Heroes and rascals, shipwrecks and lost gold: Strange but true stories and secrets of Oregon's wild past | Offbeat Oregon History Click in the very top of this header to go back to the main menu page. Yaquina Bay was home to the best-tasting oysters anywhere, and naturally they soon provoked a battle: The Yaquina Bay Oyster War. The ever-elusive D.B. Cooper peeks into the page from behind his signature shades. The story of his skyjacking exploit starts with episode 237, from June 2, 2013. The voice of Goofy -- as well as many other grand old cartoons -- was animation pioneer and performer Vance 'Pinto' Colvig, a Jacksonville native and an OSU grad. The one and only Buster Keaton in 'The General' -- one of several legendary films made here in Oregon. Local aero-daredevil Silas Christofferson flew this rickety airplane off the roof of a downtown hotel in 1912! This is the roof of the Franz Bread Rest Hut at Pixieland, the Oregon Coast's ill-starred answer to Disneyland, which opened in 1969 and went out of biz in 1974. The Rest Hut consisted of a giant fiberglass loaf of bread sticking out of the top of this giant fiberglass hollow log, the whole thing towering over a log-flume roller coaster ride. It's probably the most campily awesome example of the proud display of crass commercialism that was Pixieland. (Column No. 52 - Dec. 6, 2009)

The Circuit Preacher Chronicles: Rev. Lemuel Wells’ wild ride

Eagerly, the Reverend leaped into the waiting bathtub, positioned at the top of the stairs in the chilly foyer of the frontier hotel. And then, to his horror, he realized it was sliding toward the top of the staircase on a sheet of ice ...

The cover picture from the Oct. 12, 1867, issue of Harper’s Weekly, drawn by Alfred R. Waud, shows a Methodist circuit rider on the job. (Image: Library of Congress)

In the early years of Oregon Country, back before it was a state — back even before Idaho and Washington were separate territories — newly arrived settlers found themselves completely on their own. There were some circumstances in which Native American tribes might help out, but most of the time, the early arrivals had to shift for themselves as best they might.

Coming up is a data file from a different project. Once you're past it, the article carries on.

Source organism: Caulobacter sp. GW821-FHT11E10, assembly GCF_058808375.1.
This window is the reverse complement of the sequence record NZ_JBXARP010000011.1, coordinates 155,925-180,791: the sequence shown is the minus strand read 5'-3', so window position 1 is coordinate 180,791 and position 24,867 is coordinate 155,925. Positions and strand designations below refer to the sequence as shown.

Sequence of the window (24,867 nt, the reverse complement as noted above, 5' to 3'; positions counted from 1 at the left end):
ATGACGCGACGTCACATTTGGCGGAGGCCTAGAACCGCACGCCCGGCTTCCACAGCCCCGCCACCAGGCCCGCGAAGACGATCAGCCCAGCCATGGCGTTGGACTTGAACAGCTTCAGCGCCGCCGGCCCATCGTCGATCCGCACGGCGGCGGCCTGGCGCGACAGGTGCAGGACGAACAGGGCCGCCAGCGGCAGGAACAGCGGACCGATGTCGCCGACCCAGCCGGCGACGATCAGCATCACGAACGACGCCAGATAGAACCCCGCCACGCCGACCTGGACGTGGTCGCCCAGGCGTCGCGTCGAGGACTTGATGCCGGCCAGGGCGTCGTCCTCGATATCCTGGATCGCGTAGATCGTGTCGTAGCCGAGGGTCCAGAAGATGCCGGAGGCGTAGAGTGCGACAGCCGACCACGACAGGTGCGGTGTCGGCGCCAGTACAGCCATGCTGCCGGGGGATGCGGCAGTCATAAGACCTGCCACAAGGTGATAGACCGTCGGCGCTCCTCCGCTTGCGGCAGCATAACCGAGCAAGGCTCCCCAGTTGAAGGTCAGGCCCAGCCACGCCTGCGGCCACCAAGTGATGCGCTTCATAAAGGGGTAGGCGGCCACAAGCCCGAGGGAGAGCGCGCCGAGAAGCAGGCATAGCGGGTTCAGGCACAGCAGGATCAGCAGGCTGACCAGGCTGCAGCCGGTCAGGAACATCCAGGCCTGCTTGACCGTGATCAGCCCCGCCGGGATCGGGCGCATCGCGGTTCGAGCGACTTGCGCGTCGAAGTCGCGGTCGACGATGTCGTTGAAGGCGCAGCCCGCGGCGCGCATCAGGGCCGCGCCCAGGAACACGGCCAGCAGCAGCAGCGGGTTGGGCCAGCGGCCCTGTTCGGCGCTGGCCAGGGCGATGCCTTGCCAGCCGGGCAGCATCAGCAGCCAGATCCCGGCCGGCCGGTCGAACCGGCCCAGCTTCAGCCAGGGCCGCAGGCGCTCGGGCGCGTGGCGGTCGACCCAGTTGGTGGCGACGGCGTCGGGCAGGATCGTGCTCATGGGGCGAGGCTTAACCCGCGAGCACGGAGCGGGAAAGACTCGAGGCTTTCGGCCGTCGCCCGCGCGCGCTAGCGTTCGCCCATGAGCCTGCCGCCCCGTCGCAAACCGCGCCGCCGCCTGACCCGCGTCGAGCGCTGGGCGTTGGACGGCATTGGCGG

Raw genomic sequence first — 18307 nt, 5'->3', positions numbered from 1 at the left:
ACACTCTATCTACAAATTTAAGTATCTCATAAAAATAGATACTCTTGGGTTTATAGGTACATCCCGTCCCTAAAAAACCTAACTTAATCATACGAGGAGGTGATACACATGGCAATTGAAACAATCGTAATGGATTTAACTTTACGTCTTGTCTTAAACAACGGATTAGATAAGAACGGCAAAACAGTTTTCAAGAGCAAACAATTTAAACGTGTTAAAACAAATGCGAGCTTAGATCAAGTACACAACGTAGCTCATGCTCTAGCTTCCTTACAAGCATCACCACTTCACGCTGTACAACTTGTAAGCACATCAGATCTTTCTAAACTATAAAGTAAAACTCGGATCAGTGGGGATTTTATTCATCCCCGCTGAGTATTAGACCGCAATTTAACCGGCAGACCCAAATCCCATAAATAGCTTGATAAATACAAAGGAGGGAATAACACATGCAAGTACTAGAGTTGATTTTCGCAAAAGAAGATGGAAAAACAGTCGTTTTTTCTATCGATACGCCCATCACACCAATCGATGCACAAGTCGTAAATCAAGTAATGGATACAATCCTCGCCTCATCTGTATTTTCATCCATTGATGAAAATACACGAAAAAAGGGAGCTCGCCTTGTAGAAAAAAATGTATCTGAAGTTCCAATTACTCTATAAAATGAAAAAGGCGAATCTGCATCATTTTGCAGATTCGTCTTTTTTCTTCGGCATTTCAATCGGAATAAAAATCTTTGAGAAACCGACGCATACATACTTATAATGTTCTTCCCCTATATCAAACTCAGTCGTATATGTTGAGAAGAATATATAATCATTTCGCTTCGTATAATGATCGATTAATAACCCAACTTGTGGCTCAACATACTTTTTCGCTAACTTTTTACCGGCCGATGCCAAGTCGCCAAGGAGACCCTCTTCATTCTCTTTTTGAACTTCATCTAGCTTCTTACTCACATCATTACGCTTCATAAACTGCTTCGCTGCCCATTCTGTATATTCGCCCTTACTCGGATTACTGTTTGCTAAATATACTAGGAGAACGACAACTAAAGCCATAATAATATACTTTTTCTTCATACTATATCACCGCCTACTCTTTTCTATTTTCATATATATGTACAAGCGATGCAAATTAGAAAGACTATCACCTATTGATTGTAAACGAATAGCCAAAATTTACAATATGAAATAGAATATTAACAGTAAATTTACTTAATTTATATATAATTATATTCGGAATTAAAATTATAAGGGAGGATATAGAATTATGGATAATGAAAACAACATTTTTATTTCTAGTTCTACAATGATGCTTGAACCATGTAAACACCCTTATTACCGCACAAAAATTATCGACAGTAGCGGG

That meant, of course, that folks had to grind their own wheat, whipsaw their own lumber, and birth their own babies without any kind of professional assistance. For the most part, they made do pretty well.

But one category of professional was in particularly short supply, especially in the more rough-cut districts and mining camps of Eastern Oregon: preachers.

Preachers might not seem, to a secular modern reader, to be nearly as important as, say, doctors, or even blacksmiths. But to those old-time pioneers, they very much were. There was a whole lot of sinning going on, especially in those mining camps on Saturday nights. And yes, once in a while there was a funeral to be preached on Sunday morning as a result of those sins — but most Sundays there were just several dozen grimy miners with emptied purses and repentant headaches, trying to get close enough to the Almighty to sort of whisper an apology in His ear before taking up the pickaxe and pan for another week in the toils.

To help these poor souls get back into Heaven’s good graces, a cadre of itinerant clergymen took up the task of ministering to their souls. Called “circuit riders,” these preachers would travel from village to town to camp, making a regular circuit; upon arriving, they’d usually stay with a hospitable family for the night, preach a rousing sermon the next day, perform any marriages and other ceremonies that might be required, and ride on for the next town.

Marriages, in particular, posed a problem in pioneer communities. Legally, the local Justice of the Peace could do the job; but the quality of that experience varied rather widely from place to place. One J.P., in the town of Murphy (in what’s now Idaho), employed a ceremonial style with minimal input from the bride and groom, dispensing entirely with that whole “I do” rigmarole. “Take hold of hands,” he’d instruct the happy couple. “What God and me put together nobody can put asunder. Now you buss her. Now you’re married!”

Like the green frontier moonshine dispensed in the nearby saloon, this ceremony was a bit rough, but it got the job done. Well, most of the time it did. On at least one occasion, the Justice of the Peace accidentally grabbed the wrong dressed-up gent, and twelve seconds later — before anyone could interrupt him — he’d married the bride off to the best man.

But even at its best, this quasi-legal swearing-at lacked a certain dignity and solemnity which many affianced couples looked for in a wedding celebration. So they’d wait for a week or two, and present themselves ready for nuptials when the circuit preacher arrived in town.